Life after cookies: Retailers test 4 targeting alternatives
The era of third-party cookies is finally coming to an end. So where does that leave retailers looking to deliver targeted, personalized messaging to their shoppers?
Apple's Safari browser and Mozilla's Firefox already block cookies by default. Google has pushed back its phaseout to 2023, and the search and advertising giant is working hard on a substitute in the meantime.
The main reason for the cookie's demise is privacy concerns. But even though consumers are uncomfortable with the ways cookies track them, they still want and expect online ads to be relevant.
Retailers are also concerned with relevancy. They want to serve ads to the people most likely to buy their products. The specificity of online targeting is what sets digital advertising apart from alternatives such as television and radio: Marketers don't waste money suggesting products and services to people who have no interest in them.
Given that, a host of companies are racing to develop new targeting options that will help sustain the online ad ecosystem. Retailers are starting to experiment with targeted advertising options beyond the third-party browser cookie, and the alternatives hold promise.
Here are a few that retailers are already testing:
Some retailers are responding to the shift away from cookies by developing first-party data of their own.
For example, by collecting information directly from consumers, beer brand Heineken USA can develop personalized campaigns and gain greater control over customer data. This method leads to greater insights, Rebekah Kennedy, director of consumer insights for Heineken USA, told AdExchanger.
"The advantage of having a first-party data strategy is primarily just understanding more about consumers," Kennedy said. "And one of our goals for doing that was to improve media efficiency and effectiveness through segmentation and consumer engagement strategies."
Heineken is able to import data from agencies and centralize it for email marketing campaigns that build awareness and engagement. Although email marketing was not a focus for the beverage brand in the past, it is becoming more useful as third-party cookies are phased out, Kennedy added.
Boutique luxury handbag brand Caraa is also focusing on first-party cookies. Founder Aaron Luo told Glossy that collecting email addresses and shifting marketing strategy toward first-party data has improved the quality of its campaigns.
Given Google’s dominance in online advertising as well as the popularity of its Chrome browser, many retailers and marketers are waiting to see how the search giant handles the cookie-less future.
Earlier this year, Google announced plans to develop "federated learning of cohorts," or FLoC-based advertising that analyzes browsing behavior and groups people into categories that both provide marketers with a way to reach specific audiences and prevent them from having access to personal identifiers.
The company has touted this as a "privacy-first future for web advertising" that Google claims sees at least 95% of the conversions per dollar spent that cookie-based advertising does -- although many marketers are holding out for more evidence of its efficacy.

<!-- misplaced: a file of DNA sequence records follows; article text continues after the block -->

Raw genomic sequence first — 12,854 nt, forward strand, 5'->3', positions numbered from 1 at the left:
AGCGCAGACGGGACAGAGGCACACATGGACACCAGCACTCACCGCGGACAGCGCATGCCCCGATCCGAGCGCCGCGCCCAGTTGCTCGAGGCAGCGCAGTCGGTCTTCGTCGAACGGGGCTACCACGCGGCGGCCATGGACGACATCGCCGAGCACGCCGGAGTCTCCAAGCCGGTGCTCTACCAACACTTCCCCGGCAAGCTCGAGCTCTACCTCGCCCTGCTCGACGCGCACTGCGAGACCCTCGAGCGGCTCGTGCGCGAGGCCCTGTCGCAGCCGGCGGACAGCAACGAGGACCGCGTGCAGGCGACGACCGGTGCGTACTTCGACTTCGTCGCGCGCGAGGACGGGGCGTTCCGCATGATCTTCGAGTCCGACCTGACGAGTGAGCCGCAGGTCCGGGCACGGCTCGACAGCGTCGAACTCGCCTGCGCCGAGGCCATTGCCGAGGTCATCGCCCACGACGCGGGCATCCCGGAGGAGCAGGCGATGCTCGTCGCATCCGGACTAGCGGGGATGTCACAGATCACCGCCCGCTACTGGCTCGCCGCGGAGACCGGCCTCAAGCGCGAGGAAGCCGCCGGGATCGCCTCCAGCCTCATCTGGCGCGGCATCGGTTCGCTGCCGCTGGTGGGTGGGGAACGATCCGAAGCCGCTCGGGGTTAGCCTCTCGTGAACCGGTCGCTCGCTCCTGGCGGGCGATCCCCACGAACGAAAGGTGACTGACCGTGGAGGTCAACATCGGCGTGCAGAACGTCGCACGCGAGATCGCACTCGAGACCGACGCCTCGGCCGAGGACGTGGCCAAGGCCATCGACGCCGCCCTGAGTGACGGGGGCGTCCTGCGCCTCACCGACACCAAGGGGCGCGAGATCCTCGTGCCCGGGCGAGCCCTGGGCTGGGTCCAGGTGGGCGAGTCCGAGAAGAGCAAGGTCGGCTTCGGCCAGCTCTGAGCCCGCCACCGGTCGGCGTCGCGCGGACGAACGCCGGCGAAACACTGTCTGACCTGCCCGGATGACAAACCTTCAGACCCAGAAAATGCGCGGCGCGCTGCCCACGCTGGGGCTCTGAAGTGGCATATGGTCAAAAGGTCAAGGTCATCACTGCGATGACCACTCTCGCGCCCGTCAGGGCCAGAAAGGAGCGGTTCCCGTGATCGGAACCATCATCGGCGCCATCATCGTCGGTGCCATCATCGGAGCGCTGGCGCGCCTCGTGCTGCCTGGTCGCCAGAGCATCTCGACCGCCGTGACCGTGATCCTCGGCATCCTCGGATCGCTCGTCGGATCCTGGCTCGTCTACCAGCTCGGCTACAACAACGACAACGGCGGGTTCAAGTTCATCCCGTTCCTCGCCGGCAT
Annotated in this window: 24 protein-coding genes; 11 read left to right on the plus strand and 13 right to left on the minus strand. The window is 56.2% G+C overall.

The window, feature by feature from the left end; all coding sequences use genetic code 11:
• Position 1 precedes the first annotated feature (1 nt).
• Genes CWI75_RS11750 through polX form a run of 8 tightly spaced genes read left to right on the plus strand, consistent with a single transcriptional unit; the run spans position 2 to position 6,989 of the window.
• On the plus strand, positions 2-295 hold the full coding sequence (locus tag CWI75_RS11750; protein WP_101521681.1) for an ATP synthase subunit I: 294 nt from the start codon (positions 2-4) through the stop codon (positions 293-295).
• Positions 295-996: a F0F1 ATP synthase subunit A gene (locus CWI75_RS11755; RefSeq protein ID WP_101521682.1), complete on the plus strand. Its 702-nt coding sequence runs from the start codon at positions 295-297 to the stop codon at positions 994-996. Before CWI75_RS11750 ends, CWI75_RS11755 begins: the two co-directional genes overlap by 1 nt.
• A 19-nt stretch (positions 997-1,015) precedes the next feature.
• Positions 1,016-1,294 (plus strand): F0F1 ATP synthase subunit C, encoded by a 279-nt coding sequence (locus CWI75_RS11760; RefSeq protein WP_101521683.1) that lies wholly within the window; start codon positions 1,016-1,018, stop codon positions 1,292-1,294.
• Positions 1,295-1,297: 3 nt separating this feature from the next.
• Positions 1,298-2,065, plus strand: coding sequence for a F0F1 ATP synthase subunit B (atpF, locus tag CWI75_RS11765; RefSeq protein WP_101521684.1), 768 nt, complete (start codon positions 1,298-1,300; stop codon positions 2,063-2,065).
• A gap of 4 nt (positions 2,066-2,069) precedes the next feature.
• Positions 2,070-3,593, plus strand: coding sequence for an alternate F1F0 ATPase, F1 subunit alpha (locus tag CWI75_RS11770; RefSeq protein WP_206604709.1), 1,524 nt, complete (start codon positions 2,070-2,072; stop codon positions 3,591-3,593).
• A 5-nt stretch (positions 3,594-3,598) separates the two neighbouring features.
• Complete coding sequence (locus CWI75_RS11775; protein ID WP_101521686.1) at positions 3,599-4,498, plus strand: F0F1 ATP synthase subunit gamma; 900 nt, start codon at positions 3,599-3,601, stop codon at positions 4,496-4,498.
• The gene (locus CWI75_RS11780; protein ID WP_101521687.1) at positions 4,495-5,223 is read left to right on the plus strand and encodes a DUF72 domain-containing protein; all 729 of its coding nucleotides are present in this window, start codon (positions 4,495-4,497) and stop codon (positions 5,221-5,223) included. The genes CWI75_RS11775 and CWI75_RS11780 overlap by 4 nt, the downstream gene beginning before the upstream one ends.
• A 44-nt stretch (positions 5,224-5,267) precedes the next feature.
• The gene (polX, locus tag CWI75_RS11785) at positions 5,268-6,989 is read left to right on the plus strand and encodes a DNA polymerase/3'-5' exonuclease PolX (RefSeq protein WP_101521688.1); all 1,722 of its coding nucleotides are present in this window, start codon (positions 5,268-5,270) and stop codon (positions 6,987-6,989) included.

Some, though, have called it an appropriate middle ground that balances privacy needs with the value of targeting in digital advertising.
"If anyone was going to be able to figure out how to navigate a cookie-less future, Google would have been at the top of the list," Merkle Vice President of Analytics Jordan Cardonick told AdExchanger.
Several companies, including Lotame, Merkle, LiveRamp and The Trade Desk are developing alternative IDs that rely on first-party cookie data from publishing partners and ad exchanges to develop consumer profiles. The advantage alternative IDs have over third-party cookies is that they are device agnostic, so advertisers can understand consumers across the devices they use.
Shoe brand Dr. Martens recently worked with a publisher that serves the Hispanic community to promote its products to Spanish speaking audiences. The publisher used its first-party cookies, which are still allowed, and Lotame's Panorama ID as part of the campaign.
The experiment paid off -- the campaign was actually more effective than traditional online advertising, at one-10th the cost and 10 times the click-thru rate of a campaign based on third-party cookies.
"The audiences that they were able to build out, using that data, seemed like they were much more engaged with the ad content," Erika Clemens, digital marketing manager of paid media and search engine marketing for Dr. Martens, told AdAge.
Fitbit recently ran a Father's Day campaign using LiveRamp's version of an alternative ID, with similar promising results. The campaign that relied on high-quality publisher inventory achieved twice the return-on-ad-spend of a control group based on cookie targeting, and the cost-per-page-view decreased by 34%.
Walmart and Target are looking for ways to leverage their first-party data to help retailers reach consumers. In a pitch book, Target noted that while traditional third-party cookie data lets retailers reach consumers who are "likely married" or who fall within an age range, the big-box retailer knows customers’ specific ages, which stores they frequent and other precise data.
Meanwhile, Walmart is partnering with The Trade Desk to draw on past purchase data of its customers to develop predictive audience segments and anticipate shopper behavior at the brand level across channels.